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InVitro Maturation

Invitro Maturation

It is known that the success rate in IVF procedures is directly related to the number of good quality transferable embryos. When using modern IVF protocols, high doses of gonadotropic hormones are used to stimulate the ovarian structures, as a result of which many follicles, respectively eggs and embryos are formed.

What is invitro maturation?

Invitro maturation (IVM) is an innovative infertility treatment designed to provide a safer and cheaper alternative to traditional invitro treatment. Invitro maturation is a relatively new procedure, similar to invitro fertilization, but there are some significant differences. In classical invitro fertilization, medications are used to bring the patient’s eggs to maturity before they are removed from the ovary. In invitro maturation, drugs are not used, and the eggs are extracted from the ovary in an immature stage of development and brought to maturity (maturation) in the laboratory. Even if small doses of hormones are included, they represent about 10% of what patients take in classic invitro treatment. IVM has fewer examinations and laboratory tests, as well as a shorter treatment period. After ovulation and maturation, the processes in the standard invitro procedure and IVM are extremely similar.

How does IVM work?

Immature eggs are extracted from unstimulated or minimally stimulated ovaries under ultrasound control. The immature eggs are then matured in the laboratory for 24-48 hours, using a special culture medium to which small amounts of hormones have been added. Intracytoplasmic sperm injection (ICSI) is used to fertilize the mature eggs. The resulting embryos are transferred to the patient’s uterus.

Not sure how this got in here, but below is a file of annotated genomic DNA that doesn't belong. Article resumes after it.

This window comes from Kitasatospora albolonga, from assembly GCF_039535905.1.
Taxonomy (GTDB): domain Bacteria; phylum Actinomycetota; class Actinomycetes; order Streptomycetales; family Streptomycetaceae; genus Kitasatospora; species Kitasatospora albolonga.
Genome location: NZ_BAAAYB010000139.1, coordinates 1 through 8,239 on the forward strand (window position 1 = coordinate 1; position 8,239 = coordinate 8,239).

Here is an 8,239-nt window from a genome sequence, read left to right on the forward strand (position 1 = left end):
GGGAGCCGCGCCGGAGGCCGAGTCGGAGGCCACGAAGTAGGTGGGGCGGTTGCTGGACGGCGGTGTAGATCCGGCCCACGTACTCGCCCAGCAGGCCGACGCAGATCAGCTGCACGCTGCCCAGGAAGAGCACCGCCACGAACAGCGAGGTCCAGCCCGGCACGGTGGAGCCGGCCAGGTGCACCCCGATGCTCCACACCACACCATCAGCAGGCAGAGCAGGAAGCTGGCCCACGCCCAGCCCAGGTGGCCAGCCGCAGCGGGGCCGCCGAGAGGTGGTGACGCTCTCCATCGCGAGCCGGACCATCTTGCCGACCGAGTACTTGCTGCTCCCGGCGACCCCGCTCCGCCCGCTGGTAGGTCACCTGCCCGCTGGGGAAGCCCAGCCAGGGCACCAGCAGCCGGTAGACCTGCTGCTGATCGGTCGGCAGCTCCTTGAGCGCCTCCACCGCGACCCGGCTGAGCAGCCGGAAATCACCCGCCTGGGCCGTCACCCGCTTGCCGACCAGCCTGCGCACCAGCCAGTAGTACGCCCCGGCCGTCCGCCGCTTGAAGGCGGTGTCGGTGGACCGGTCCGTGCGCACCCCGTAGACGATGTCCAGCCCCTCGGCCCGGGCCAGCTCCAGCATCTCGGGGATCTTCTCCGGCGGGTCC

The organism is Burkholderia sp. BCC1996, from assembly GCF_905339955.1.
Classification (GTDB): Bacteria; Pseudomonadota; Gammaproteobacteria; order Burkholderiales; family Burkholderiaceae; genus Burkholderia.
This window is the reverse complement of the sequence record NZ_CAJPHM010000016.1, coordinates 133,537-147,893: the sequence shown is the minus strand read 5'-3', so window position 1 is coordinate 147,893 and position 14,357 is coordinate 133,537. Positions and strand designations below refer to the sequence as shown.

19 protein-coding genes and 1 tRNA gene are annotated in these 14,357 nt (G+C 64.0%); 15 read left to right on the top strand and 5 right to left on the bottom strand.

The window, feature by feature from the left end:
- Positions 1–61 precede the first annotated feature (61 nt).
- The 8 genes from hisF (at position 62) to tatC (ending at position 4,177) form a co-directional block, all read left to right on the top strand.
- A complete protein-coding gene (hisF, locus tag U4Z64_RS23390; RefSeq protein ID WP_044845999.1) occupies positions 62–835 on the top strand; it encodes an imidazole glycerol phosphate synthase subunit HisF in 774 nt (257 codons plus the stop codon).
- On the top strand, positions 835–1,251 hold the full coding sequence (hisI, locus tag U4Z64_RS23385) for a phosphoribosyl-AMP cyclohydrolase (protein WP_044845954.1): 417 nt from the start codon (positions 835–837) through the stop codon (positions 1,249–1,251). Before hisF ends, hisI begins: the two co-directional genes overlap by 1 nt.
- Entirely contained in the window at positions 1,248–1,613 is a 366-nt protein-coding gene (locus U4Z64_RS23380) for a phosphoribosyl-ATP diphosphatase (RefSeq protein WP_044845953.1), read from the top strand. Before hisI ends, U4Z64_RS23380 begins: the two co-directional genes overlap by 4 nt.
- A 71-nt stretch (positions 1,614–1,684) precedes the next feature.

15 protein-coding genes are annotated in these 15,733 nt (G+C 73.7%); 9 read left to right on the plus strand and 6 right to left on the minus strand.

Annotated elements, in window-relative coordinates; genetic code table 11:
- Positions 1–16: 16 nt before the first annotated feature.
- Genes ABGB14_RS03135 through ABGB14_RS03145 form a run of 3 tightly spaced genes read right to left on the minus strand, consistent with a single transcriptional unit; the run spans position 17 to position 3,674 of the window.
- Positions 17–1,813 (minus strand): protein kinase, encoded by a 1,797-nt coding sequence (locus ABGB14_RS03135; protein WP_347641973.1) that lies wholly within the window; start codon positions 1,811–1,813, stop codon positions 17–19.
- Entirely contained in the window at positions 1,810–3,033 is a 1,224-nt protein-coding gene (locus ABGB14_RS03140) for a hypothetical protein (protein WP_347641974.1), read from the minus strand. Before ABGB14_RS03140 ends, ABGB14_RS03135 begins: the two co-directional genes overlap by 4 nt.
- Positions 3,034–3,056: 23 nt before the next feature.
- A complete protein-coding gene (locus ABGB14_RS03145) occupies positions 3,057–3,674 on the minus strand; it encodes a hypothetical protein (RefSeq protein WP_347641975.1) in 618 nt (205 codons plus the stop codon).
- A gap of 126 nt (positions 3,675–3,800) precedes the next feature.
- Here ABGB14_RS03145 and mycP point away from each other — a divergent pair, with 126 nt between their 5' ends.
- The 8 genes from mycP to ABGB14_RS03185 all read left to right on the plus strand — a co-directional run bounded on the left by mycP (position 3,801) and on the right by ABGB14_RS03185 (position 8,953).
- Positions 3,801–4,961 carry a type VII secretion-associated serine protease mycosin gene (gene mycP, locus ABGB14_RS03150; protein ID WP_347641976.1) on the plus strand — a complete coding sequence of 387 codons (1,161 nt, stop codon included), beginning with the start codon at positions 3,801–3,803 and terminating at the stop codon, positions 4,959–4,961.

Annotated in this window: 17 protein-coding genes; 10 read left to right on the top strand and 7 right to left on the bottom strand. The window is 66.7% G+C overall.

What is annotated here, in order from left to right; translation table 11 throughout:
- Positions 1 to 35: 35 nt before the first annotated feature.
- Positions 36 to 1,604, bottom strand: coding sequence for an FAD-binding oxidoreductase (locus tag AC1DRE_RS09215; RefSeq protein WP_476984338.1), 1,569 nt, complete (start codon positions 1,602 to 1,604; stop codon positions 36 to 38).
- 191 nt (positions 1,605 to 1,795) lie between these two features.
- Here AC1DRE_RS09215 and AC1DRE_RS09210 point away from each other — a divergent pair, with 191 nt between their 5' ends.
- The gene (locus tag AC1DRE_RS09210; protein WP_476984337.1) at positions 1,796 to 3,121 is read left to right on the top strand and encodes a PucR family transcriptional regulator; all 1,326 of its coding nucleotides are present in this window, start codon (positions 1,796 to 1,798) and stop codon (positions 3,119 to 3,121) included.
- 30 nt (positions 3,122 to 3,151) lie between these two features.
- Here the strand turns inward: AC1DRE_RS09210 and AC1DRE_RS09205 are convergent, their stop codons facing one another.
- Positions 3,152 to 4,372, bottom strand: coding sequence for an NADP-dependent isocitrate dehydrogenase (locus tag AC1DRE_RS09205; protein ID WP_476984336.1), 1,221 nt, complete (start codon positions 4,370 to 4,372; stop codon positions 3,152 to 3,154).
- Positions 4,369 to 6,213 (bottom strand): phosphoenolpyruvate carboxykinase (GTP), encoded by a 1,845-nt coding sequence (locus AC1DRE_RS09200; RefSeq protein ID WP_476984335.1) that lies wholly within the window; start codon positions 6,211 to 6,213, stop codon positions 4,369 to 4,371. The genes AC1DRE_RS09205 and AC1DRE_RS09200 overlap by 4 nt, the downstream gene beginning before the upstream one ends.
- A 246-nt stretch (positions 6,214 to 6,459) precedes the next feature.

In which cases IVM treatment is reccomended?

  • Women at high risk of ovarian hyperstimulation syndrome (OHSS);
  • Women with ovarian hyperstimulation syndrome (OHSS);
  • Cases of polycystic ovary syndrome (PCOS);
  • Young, tall and thin women with polycystic ovary structures;

All cases in which invitro treatment is required:

  • Diseases such as active systemic lupus erythematosus and some forms of breast cancer in which an increase in estrogen levels in the blood is contraindicated ;
  • Presence of only male infertility factor.
  • Women with blocked or damaged fallopian tubes.
  • Women who have had their fallopian tubes removed.
  • Women with ovulation disorders, premature ovarian failure or uterine fibroids.
  • Couples or women with undefined infertility.
  • Women with certain malignancies in whom chemotherapy should be started without delay;

Are there any risks?

Risks to women’s health are reduced compared to the classic invitro procedure. Regarding genetic risks, published data show that the percentage of congenital malformations in children conceived after IVM does not increase compared to children conceived by IVF and ICSI procedures.

See the first baby in Bulgaria born after invitro maturation here.

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